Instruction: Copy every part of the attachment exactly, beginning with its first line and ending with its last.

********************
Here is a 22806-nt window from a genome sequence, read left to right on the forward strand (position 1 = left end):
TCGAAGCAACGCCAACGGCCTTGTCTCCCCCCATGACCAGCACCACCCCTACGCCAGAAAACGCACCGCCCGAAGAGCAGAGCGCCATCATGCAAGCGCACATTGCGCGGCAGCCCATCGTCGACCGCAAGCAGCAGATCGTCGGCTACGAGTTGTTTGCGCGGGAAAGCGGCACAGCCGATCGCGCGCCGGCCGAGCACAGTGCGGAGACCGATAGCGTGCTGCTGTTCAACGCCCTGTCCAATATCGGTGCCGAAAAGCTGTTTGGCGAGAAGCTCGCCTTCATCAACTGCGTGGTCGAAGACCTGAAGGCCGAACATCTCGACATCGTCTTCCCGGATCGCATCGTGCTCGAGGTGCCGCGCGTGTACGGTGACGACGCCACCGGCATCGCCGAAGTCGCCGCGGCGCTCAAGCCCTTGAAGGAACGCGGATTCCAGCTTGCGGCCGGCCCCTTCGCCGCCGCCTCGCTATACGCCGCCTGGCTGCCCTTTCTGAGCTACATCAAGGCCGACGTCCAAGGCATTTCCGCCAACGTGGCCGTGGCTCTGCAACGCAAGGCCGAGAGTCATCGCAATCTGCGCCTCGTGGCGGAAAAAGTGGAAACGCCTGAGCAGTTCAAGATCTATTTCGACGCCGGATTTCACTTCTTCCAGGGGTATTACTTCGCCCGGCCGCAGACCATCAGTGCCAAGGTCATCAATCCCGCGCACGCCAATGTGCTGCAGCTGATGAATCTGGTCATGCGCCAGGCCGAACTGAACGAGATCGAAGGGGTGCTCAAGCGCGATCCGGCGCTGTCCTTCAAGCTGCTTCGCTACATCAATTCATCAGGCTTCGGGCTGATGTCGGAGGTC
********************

Here is a 22806-nt window from a genome sequence, read left to right on the forward strand (position 1 = left end):
TCGAAGCAACGCCAACGGCCTTGTCTCCCCCCATGACCAGCACCACCCCTACGCCAGAAAACGCACCGCCCGAAGAGCAGAGCGCCATCATGCAAGCGCACATTGCGCGGCAGCCCATCGTCGACCGCAAGCAGCAGATCGTCGGCTACGAGTTGTTTGCGCGGGAAAGCGGCACAGCCGATCGCGCGCCGGCCGAGCACAGTGCGGAGACCGATAGCGTGCTGCTGTTCAACGCCCTGTCCAATATCGGTGCCGAAAAGCTGTTTGGCGAGAAGCTCGCCTTCATCAACTGCGTGGTCGAAGACCTGAAGGCCGAACATCTCGACATCGTCTTCCCGGATCGCATCGTGCTCGAGGTGCCGCGCGTGTACGGTGACGACGCCACCGGCATCGCCGAAGTCGCCGCGGCGCTCAAGCCCTTGAAGGAACGCGGATTCCAGCTTGCGGCCGGCCCCTTCGCCGCCGCCTCGCTATACGCCGCCTGGCTGCCCTTTCTGAGCTACATCAAGGCCGACGTCCAAGGCATTTCCGCCAACGTGGCCGTGGCTCTGCAACGCAAGGCCGAGAGTCATCGCAATCTGCGCCTCGTGGCGGAAAAAGTGGAAACGCCTGAGCAGTTCAAGATCTATTTCGACGCCGGATTTCACTTCTTCCAGGGGTATTACTTCGCCCGGCCGCAGACCATCAGTGCCAAGGTCATCAATCCCGCGCACGCCAATGTGCTGCAGCTGATGAATCTGGTCATGCGCCAGGCCGAACTGAACGAGATCGAAGGGGTGCTCAAGCGCGATCCGGCGCTGTCCTTCAAGCTGCTTCGCTACATCAATTCATCAGGCTTCGGGCTGATGTCGGAGGTC